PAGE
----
If anything is for sure it’s that; we didn’t plan for this, we never expected it and we could never have prepared ourselves or our children for what 2020 (and now 2021) would bring.

The pain and heaviness of the pandemic has brought sorrow to many, and if your family has faced a bereavement as a result of COVID-19, we are so very sorry for your loss. 

If you have faced financial hardship or redundancy over the last year, we hope that you have been able to access some help and have people to support you.

Perhaps you’re currently doing the work and home-school juggle, wondering when things will return to ‘normal’, or perhaps there are other circumstances in your family which make day to day life a struggle.

Whether lockdown has (so far) been heavy, happy or a huge mix of experiences for your family, you are not alone, and at the NPI we want to encourage you in your parenting during this trying season.

A recent blog post by Fegans had some great tips for any parents currently on the home school journey, which we’ve copied here to encourage you today:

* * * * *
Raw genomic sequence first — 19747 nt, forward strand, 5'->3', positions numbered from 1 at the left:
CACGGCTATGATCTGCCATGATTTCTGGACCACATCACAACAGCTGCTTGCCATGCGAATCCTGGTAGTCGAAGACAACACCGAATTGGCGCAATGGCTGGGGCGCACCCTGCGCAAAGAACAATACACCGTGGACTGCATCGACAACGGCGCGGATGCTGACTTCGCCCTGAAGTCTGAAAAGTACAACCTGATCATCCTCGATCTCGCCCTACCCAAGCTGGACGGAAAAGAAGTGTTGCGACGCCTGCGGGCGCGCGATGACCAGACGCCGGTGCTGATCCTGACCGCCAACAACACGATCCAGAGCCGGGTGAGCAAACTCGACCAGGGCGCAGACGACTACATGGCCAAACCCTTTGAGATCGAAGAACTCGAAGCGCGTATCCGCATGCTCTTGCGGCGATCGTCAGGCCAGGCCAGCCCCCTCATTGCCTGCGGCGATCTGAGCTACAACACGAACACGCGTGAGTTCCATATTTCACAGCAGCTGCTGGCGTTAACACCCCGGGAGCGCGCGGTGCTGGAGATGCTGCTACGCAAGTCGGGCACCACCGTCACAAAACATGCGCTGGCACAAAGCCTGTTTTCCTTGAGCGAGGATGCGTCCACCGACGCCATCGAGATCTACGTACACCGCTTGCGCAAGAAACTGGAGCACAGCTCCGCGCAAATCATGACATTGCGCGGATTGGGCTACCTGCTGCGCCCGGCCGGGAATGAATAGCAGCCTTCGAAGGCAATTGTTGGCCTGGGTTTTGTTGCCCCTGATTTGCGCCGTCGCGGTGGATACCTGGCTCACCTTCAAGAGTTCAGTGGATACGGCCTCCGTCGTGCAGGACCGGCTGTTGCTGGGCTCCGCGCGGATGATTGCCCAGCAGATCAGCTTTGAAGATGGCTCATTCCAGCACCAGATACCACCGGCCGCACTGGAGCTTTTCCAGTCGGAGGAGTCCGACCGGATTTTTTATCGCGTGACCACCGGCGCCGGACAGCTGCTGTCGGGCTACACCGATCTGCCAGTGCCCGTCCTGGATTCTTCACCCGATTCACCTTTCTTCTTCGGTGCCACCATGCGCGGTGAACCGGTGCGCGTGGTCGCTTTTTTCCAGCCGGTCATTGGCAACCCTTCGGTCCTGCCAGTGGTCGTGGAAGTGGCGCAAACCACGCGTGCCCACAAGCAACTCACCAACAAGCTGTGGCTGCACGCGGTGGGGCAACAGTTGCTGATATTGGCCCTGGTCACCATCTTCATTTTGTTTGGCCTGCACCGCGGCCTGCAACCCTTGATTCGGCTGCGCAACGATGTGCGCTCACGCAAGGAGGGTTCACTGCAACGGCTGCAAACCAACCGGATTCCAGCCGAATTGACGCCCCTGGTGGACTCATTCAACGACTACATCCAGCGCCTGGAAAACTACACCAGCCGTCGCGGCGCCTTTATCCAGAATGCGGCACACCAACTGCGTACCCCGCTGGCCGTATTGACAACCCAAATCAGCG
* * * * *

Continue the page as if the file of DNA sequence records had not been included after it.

1 – You need to be more realistic. Just let yourself off the hook about education. You are their parent, not an educator.
2- Ask for help. If the technology is hard, ask for help from your other kids, from the school, from friends or grandparents. If your child needs someone to read over their work, send it to an Aunt. Although you are home alone with your kids, use your network to keep you going, People love to help.
3 – Be a team. Whether it is just you and your kid, or you have a partner and quadruplets think of yourself as a team. You are in this together.
4 –Focus your children down onto their core work. You can really help here, teach them how to prioritise and break big projects down. They don’t have to do it all right now. Let them slow down.
5- Keep your routines going. Go out for your exercise, Eat Lunch at a normal time, Keep play times.
6 – Keep the fun, once work and school are finished for the day, switch off your laptop and put your phone away.
7 – Endorse your kids, find aspects of what they do and praise them specifically. Also, give yourself some credit, you are doing brilliantly.
8 – JUST DO ONE DAY AT A TIME!

(we recommend the rest of the blog, which you can find here)

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Parenting in a Pandemic

 

Like many parents, I never intended to home school my children.  Like many couples, my husband and I don’t normally spend Every. Single. Day. Together. But this is what lockdown meant for so many families, including ours.